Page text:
Comments on Self Assessment Every year all care services must complete a 'self assessment' form telling us how their service is performing. We check to make sure this assessment is accurate. The self assessment was submitted as requested and fully described the service and how it met the needs of its service users. The self assessment document contained evidence of the involvement of pupils, parents and staff in its compilation and its grading of the quality of care provided.
Taking the views of people using the care service into account Pupils were consulted in groups and individually. They spoke very positively of the staff who cared for them and also talked about the benefits of group living and the Fettes College, page 8 of 21
Inspection report continued support and friendship this offered each other. Younger pupils said that they were offered advice and guidance by senior pupils about a range of issues, both personal and academic. Pupils said that they knew how to access health care and advice and were happy that they were able to contact family and friends by a range of different methods. The use of skype and access to social media sites was viewed as a positive change by those pupils who had been resident in boarding houses before they were available. The lack of a mobile phone signal in Craigleith House was mentioned and this was known to senior staff. Generally pupils were happy with their living environments although some minor issues were mentioned which were passed on to the Deputy Head at feedback. These included a request for more washing machines in Craigleith from one pupil and the need for the adjustment of shower lighting in one of the girls' boarding houses. Pupils confirmed that they were consulted about any changes to their houses and gave examples of situations where they had requested specific items for their house or changes to their house routines. These had included changes to furniture and decor and additional resources for common rooms and house gyms. In the past, the move from other houses to Craigleith for upper sixth pupils has attracted comments about a need for Craigleith to be proactive in welcoming prospective residents and providing opportunities to visit and become familiar with the house. This now seems to work well and the transition now seems to be smooth for most pupils. However, it was mentioned that sometimes pupils would like their old house to be more direct in inviting them back for events and special occasions.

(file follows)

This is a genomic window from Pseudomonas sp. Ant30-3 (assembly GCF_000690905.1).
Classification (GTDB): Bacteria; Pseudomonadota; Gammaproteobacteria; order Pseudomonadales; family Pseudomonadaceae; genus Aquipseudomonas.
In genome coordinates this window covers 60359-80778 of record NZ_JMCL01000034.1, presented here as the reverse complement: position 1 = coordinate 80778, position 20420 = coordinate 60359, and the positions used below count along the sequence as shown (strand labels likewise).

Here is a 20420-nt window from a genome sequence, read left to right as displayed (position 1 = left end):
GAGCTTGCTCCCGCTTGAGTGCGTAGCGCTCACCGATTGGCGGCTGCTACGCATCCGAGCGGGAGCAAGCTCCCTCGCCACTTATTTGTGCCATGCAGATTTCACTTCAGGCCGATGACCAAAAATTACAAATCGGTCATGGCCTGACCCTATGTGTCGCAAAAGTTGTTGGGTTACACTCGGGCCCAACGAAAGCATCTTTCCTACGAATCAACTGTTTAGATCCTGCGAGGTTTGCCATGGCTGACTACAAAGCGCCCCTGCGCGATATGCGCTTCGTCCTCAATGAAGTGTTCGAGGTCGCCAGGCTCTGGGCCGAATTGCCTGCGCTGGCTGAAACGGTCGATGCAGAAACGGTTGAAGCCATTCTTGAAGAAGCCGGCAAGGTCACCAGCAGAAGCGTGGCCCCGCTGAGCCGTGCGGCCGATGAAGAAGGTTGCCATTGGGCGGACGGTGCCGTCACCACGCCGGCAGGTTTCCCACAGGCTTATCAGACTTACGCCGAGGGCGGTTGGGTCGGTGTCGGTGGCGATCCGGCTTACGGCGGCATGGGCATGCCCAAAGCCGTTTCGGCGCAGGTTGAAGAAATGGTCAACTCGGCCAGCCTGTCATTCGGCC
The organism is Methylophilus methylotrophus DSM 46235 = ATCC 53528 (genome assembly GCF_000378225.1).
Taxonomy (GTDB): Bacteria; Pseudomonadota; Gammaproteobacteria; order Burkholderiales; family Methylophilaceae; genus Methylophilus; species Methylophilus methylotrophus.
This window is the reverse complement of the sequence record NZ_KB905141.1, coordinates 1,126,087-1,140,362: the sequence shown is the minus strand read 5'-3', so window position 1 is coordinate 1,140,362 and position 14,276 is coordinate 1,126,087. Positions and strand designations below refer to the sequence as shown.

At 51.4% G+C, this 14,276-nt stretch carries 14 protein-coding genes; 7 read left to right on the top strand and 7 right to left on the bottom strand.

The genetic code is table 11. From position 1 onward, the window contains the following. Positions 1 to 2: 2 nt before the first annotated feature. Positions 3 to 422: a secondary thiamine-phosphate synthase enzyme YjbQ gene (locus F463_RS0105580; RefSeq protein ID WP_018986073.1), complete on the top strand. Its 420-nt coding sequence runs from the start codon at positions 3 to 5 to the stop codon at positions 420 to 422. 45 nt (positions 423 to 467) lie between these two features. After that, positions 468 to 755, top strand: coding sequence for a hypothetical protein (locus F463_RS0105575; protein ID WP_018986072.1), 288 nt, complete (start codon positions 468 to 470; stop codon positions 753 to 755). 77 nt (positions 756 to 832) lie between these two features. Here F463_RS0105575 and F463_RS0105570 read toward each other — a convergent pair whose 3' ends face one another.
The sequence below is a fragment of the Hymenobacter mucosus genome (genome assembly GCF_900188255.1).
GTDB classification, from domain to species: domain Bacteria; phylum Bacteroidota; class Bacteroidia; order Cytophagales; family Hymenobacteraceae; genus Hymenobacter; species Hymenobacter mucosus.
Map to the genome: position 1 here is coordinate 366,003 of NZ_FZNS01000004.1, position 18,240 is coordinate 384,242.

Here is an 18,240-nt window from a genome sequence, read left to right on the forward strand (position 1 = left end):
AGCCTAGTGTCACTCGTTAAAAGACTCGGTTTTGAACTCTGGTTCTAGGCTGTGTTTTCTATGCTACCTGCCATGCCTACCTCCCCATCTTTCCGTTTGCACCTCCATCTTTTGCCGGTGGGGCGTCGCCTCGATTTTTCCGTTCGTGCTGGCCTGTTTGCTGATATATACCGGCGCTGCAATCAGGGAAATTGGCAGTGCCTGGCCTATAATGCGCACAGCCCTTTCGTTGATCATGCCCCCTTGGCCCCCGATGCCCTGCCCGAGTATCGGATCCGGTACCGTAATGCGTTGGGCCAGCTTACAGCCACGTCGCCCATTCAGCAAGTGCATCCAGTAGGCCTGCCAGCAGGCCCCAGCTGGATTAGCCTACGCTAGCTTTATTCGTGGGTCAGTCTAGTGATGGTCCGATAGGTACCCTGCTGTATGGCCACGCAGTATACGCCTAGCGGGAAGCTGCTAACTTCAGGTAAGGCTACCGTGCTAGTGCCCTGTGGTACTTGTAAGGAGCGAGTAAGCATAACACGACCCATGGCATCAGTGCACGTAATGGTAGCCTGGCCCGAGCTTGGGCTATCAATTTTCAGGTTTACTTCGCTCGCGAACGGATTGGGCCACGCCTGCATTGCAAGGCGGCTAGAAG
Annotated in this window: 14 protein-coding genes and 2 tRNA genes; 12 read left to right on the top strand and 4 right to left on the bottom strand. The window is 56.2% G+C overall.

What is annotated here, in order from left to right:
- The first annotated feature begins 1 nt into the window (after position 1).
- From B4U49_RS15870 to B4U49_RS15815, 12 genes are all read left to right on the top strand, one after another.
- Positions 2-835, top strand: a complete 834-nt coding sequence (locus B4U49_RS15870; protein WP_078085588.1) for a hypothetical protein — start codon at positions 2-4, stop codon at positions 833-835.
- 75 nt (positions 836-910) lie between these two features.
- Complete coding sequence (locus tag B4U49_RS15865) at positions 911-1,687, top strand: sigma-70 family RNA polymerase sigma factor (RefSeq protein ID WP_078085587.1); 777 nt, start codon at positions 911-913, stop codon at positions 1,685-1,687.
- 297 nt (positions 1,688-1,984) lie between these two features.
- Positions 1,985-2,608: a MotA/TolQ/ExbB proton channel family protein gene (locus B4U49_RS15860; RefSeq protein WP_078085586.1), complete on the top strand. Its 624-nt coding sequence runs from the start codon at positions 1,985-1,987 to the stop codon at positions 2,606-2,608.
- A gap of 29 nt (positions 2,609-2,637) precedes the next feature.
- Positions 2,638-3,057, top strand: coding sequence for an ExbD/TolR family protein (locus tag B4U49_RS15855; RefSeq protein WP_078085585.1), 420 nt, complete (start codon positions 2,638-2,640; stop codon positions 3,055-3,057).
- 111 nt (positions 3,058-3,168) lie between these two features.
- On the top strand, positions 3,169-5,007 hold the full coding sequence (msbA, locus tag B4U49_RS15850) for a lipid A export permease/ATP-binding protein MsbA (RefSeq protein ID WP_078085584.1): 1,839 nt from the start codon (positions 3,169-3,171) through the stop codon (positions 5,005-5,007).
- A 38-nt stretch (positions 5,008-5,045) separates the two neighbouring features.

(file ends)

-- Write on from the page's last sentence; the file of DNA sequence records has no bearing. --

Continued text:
Taking carers' views into account Parents were not directly consulted during this inspection.